Kicking off National Prematurity Awareness Month as media spokesperson for the March of Dimes in Northern CA, Candy the Nurse was pleased to co – host the Morning in Sonoma (2 hour!) talk- radio show with Ken Brown on Nov 1st.
Co Hosting The Morning Show 91.3 FM
My first guest was parent of preemie twins (and March of Dimes local representative), Jody Olney, whose micropreemie twins were born < 2 lbs. at 25ish weeks. The interview will be available here as a podcast in a few days—keep checking back. Thanks for joining us, Jody!
Other guests included fellow actor, Hester Schell, long time friend and now author of Casting Revealed, soon to be published by Michael Weise Publications. (Yours truly was honored to write the forward, since my kick-in-the-pants helped inspire her to pen it!) Look for it this January…
And last but certainly not least, Steve Doherty, another long time friend, and President of the Sonoma Development Center Family Foundation. Steve works tirelessly to ensure a culture of caring is extended to the mentally disabled residents on that idyllic site of >1000 acres in northern Sonoma County. Watch for news of their annual fundraiser coming in spring.
The first, from the June issue of Pediatrics, mentions a study which found C-Sections may increase the risk of celiac disease, as opposed to those infants born vaginally.
Celiac disease is an autoimmune disorder which leads to inflammation of the gut when the person consumes any foods containing gluten (a protein found in wheat, barley and rye). In terms of the western diet, that’s a toughie.
The researchers have no certain understanding of the process at this point, but hypothesize that perhaps the phenomenon is linked to the fact that infants born via C-Section miss out on the squeeze down the vaginal tract. We know that action helps eliminate fluid in the respiratory tract, but now scientists think perhaps there are other important microbes an infant would ordinarily encounter which trigger some sort of digestive colonization. As in all closed systems,when one part malfunctions, the result has a domino effect.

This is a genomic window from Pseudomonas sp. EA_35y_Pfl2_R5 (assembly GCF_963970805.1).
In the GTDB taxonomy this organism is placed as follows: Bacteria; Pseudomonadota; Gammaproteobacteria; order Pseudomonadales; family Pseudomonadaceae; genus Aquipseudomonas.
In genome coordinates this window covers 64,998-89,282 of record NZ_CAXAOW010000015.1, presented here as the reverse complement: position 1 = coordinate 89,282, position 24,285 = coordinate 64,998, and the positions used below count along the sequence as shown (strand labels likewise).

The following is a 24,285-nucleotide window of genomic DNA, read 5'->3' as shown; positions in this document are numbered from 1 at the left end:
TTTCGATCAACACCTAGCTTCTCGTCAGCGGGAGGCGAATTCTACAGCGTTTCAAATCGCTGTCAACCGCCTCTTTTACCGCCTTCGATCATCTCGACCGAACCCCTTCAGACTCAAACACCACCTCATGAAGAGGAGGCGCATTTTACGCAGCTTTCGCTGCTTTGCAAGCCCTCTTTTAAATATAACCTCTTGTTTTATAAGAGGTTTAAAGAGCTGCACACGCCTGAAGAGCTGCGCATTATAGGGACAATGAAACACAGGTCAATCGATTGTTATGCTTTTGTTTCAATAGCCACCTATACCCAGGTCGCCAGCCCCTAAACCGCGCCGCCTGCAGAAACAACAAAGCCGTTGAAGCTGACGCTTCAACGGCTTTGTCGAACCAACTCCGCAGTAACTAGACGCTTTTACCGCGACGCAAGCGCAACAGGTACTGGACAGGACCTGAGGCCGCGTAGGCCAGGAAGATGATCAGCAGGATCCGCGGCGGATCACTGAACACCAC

Another story, out of the journal, Obstetrics & Gynecology, mentions a study of over 20,000 pregnancies in Scotland spanning a period of 60 years. The results are glum: mothers who were themselves born early (defined as 24-37 weeks gestation) were 60% more likely to have a preterm baby. Although there is no cure at this time, just knowing it, makes a case for early prenatal care.
Hang in there, mothers. The March of Dimes is working as fast as they can to find a solution.
Another busy week of interviews ! Listen to this one with Nancy Darland, a Perinatal Clinical Nurse Specialist for 23 years when her daughter gave birth to a 28 week preemie. Her family is a March of Dimes Ambassador Family for Lincoln Parish in Louisiana. Nancy discusses the challenges Bankston has overcome in his young life; truly another miracle story. Here is his photo, the bright and vivacious 6 year old.
May 2009- the March of Dimes sponsored March For Babies walk in California was a great success! My team, from the John Muir Health systems NICU, numbered a baker’s dozen, and we brought in quite a respectable amount of donations. This arm of the event was held in San Ramon on a gorgeous San Francisco East Bay morning. Several team members and their families attended, and we all had an invigorating walk and fellowship.
Team John Muir NICU
In these days of strife and pain around the world, it is exciting to be a part of such a large, diverse group of people working for a common cause to bring some relief and happiness to others. Each of us felt we were doing so little, but taken all together, the results were amazing. See YOU there next year!
What do Parent Advocate groups, the March of Dimes, Legislative Advocates, Ob-Gyn physicians, Neonatologists, NICU nurses, Public Health administrators, MedImmune Pharmaceuticals, Pacific Life Foundation, Abbot Nutrition, Health Net Inc, and several hospitals have in common? We all love babies and are concerned about the growing problem of prematurity in our state and throughout the US. Representative stakeolders convened in Sacramento June 1-2 to discuss future initiatives aimed at decreasing the rate of premature births in California. Yours truly is shown here with Lori Bowlby, RN, BSN, administrator of the High Risk Infant Follow-up Clinic at John Muir Health Systems in Walnut Creek. Also present were colleagues Peyton Mason-Marti, Director, California March of Dimes, and two featured Neonatologists in the film, Micropremature Babies: How Low Can you Go?, Dr. Bob Piecuch and Dr. Alex Espinoza.